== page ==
Carbon nanotubes (CNTs) are allotropes of pure carbon. A single walled CNTs (SWCNTs) consist of one sheet of graphite rolled up into cylindrical tube, and multiwalled carbon nanotubes (MWCNTs) are constructed of many graphite layers rolled in on themselves to form long multicylinder. The interlayer distance in MWCNTs is estimated for 0.34 nm. Theoretically, we may distinguish different kinds of carbon nanotubes due to their structure (zigzag, armchair and chiral), synthesis (CVD, laser ablation, arc discharge), they can be capped or open, raw or purified, ideal or defected, empty or filled with other material, noncovalently or covalently modified.
In carbon nanotubes the length-to-diameter ratio exceeds sometimes 10 000. Such carbon nanotubes material exhibits very interesting novel properties, which can create a wide variety of new applications in material science, physics, chemistry, medicine and nanotechnology. Unique electrical and heat conductivity, mechanical strength make them novel material of the 21st century.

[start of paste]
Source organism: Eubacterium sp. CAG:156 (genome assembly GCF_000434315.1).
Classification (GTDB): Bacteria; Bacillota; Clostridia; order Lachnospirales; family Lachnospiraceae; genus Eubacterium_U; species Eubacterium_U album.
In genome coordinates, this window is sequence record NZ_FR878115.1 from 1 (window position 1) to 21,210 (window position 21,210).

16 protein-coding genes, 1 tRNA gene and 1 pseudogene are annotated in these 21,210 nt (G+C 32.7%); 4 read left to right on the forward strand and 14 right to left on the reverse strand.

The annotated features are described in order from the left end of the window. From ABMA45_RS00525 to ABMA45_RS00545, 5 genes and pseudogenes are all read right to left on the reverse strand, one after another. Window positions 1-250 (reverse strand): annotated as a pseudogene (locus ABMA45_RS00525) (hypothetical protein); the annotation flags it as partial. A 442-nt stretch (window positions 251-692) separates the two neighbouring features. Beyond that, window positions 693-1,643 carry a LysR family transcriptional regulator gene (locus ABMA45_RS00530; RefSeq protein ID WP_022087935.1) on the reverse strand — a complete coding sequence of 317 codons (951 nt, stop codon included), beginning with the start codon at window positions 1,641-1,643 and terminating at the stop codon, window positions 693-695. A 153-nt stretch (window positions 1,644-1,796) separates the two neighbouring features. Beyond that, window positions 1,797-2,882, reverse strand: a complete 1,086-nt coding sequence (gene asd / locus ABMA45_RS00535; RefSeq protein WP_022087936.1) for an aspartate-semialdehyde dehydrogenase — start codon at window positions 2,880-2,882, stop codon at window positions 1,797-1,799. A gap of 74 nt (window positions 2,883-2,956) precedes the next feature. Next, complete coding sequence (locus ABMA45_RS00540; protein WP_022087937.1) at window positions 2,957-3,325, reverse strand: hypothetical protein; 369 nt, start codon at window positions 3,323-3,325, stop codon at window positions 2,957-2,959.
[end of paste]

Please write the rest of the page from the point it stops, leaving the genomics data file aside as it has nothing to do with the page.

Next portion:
To find serious commercial applications for carbon nonmaterial CNTs are usually modified in a different way. We may use physical or chemical treatments to change CNTs properties entirely. Physical modification usually based on noncovalent interactions of doping material with carbon materials (by Wan der Waals forces). Organic or inorganic materials can be placed outside or inside the empty CNTs channel. However, chemical modifications can create covalent bonding of chemical groups (such as: -COOH, -OH, -NH2, =CO, -NO2, -SO3H, etc.) with the tube ends and CNTs wall. The chemical groups can enhance the wetting properties of CNTs in many polar solvents and can induce high dispersion of CNTs inside other matrix materials, such as polymers, metals, textiles, etc.
Author of this work will demonstrate physically and chemically modified CNTs based on own studies and results.